Have you been stepping out of time with the music? Struggling to fit your new dance moves into two-step rhythms? This basic step pattern in Country Swing can give you a framework for all your country moves to keep you in sync. How? Hint: it’s based on The New York Hustle.
Other Names resembles Four Count Swing or Hustle
Level Beginner 2
Comes From Closed or Open Position, any move
Leads To Any, and is done throughout most Country Swing moves
In many places, people use the Rhythm Two Step pattern to travel or begin a dance; but when they reach a spot on the dance floor to do some moves, they launch into Country Swing. This is fine as long as you are following the beat of the music and signaling these changes to your partner clearly. Country Swing, like all other swing dances, is a spot dance. This means that all of the dancing is done from one location on the floor rather than while traveling.
There are styles of swing upon which Country Swing is based–Four Count Swing and Hustle. It takes the rhythms of Hustle and the motion of Four Count Swing. Both utilize a rock step to establish connection and timing–so you will find that this particular step is helpful in keeping your timing throughout the dance.
You are welcome to use the following as your basic step. You may continue to use Rhythm Two Step instead, but always, always, always strive for smooth transitions when switching into Country Swing moves!
Country Swing Basic Step
As with every dance, the leader will begin on his left foot and the follower on her right. Begin in closed position, or in open position with both hands connected to your partner’s hands. In either position, the hand connection is at about waist-height. This basic pattern is 3 counts long. The “& of x” denotes a half beat following the nominal beat it is attached to.
- Count 1 Take a small step to the left and sway your body weight until it’s centered over that foot.
- Count 2 Pick up and replace your right foot and sway your weight over that foot now. Alternatively, sway back over your right foot, keeping it in place.
- Count 3 Place the ball of your left foot a small step behind you. While your weight will be mostly over your back foot, keep your posture forward so you can launch forward again. If you tip your weight back over that foot, you will lose balance.
- A technique to make this look better is to draw your left shoulder back to the right, opening the space between you and your partner to a right angle.
- & of 3 Take a step in place on your right foot to center your weight back over that foot.
The steps are the same as the leader, but just the opposite foot:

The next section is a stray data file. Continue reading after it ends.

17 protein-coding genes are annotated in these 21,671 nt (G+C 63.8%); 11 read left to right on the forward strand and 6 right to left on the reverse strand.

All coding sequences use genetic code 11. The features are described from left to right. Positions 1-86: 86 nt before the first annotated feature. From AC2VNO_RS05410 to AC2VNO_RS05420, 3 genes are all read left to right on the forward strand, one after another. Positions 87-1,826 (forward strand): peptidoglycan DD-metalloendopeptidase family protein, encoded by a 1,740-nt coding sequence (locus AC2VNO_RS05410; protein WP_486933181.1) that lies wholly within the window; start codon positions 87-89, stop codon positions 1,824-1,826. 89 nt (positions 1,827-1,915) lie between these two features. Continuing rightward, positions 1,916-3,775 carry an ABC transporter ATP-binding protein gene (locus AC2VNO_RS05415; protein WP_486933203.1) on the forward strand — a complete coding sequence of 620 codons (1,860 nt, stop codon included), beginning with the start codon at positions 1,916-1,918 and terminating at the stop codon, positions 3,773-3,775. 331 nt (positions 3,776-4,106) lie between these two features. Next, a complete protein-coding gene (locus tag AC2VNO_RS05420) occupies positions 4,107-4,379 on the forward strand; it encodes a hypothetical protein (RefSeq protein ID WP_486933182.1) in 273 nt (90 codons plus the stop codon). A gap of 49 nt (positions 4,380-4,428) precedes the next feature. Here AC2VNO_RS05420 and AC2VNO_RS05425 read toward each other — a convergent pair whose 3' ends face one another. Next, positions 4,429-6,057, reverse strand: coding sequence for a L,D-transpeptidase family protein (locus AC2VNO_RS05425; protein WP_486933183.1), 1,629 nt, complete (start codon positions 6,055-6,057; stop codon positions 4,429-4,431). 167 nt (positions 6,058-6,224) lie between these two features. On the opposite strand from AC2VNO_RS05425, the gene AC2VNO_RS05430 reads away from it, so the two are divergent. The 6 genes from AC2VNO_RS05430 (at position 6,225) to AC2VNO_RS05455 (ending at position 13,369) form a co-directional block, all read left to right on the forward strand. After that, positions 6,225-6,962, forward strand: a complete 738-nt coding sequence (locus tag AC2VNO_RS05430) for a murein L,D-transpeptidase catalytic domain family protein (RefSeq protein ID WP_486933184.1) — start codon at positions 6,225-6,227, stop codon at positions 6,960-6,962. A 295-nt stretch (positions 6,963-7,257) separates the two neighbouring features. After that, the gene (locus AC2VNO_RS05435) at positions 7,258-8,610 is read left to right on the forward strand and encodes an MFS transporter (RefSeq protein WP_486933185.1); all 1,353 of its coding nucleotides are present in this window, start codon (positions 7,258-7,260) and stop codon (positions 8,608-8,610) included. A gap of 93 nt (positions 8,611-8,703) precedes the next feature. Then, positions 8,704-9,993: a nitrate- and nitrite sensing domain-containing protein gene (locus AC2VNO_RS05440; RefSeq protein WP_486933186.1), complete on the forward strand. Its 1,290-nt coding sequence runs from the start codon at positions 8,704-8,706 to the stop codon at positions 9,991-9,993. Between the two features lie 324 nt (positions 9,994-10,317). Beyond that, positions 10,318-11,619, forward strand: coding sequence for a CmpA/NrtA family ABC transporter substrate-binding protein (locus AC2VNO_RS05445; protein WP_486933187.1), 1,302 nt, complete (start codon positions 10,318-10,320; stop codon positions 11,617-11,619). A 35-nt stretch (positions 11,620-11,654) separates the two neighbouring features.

- Count 1 Small step on the right foot, sway your weight over that foot fully.
- Count 2 Pick up and replace your left foot and sway your weight over that foot now. Alternatively, sway back over your left foot, keeping it in place.
- Count 3 Place the ball of your right foot a small step behind you. While your weight will be mostly over your back foot, keep your posture forward so you can launch forward again. If you tip your weight back over that foot, you will lose balance.
- Draw your right shoulder back toward the left.
- & of 3 Take a step in place on your left foot to center your weight back over that foot.
- Country Swing relies heavily on connection. If you have not read the article on that click here. This is the push and pull that gives each move momentum. Be careful that this “push and pull” feeling comes from tension and compression rather than yanking your partner around.
- Your patterns are not stuck permanently into patterns of three counts; in fact, many intermediate and advanced moves require longer patterns. Just keep stepping to the beat (or feeling the pulse if your move requires still feet) until you reach that rock step.
- Use the rock step to signify the end of a move or pattern. This provides a settling place apart from your partner to spring-load energy into the next beat. It will also give you and your partner the ability to call whatever happens on the next beat step 1 of the next pattern. The step after a rock step should be on the leader’s left, follower’s right.
- Match the tempo of the music. As long as you are moving your feet to the beat of the music, your partner will be able to stay in sync with you. It’s the lead’s responsibility to match the beat of the music, and the follow’s responsibility to match their lead.
- There are many ways to style your feet to the rhythm within this basic structure. Sometimes instead of a step the dancer will rock in place. Other times, extra steps on the half beat are taken to add rhythm. This is perhaps why the footwork for Country Swing is so elusive to most people watching the dance to try and figure it out. Just keep a sense of timing in your mind and body, so you step on the correct foot with the next beat.
- You do not need to step on every beat. Some moves will require you to step on each beat, and some will require no stepping. For example, during many lifts and dips the leader keeps his feet stationary to provide a solid foundation.
- Keep your quick steps small. Every dance uses a variety of step sizes to make the dance feel correct. All of the quick steps (half-beat steps) should be small. This makes the regular steps look larger by comparison, and adds more drama to the dance. Furthermore, it will help you and your partner to balance correctly.
- Followers, be sure not to jump the gun on beat 1. Wait for your lead to “suggest” that you move. If he doesn’t lead it, don’t do it! It’s the only way to teach the boys not to be lazy. Jk. Sometimes your leader will want you to take your time settling into your rock step to set up something cool in the next step. Just be patient.